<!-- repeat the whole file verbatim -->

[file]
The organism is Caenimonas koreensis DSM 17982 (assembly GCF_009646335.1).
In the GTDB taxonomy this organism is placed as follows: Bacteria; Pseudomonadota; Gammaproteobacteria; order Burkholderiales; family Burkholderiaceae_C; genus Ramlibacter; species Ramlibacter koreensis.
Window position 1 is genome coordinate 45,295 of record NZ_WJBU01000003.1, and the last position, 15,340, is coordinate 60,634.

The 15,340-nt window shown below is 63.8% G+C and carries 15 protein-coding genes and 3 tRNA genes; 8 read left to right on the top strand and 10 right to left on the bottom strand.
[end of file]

The organism is Caenimonas koreensis DSM 17982 (assembly GCF_009646335.1).
In the GTDB taxonomy this organism is placed as follows: Bacteria; Pseudomonadota; Gammaproteobacteria; order Burkholderiales; family Burkholderiaceae_C; genus Ramlibacter; species Ramlibacter koreensis.
Window position 1 is genome coordinate 45,295 of record NZ_WJBU01000003.1, and the last position, 15,340, is coordinate 60,634.

The 15,340-nt window shown below is 63.8% G+C and carries 15 protein-coding genes and 3 tRNA genes; 8 read left to right on the top strand and 10 right to left on the bottom strand.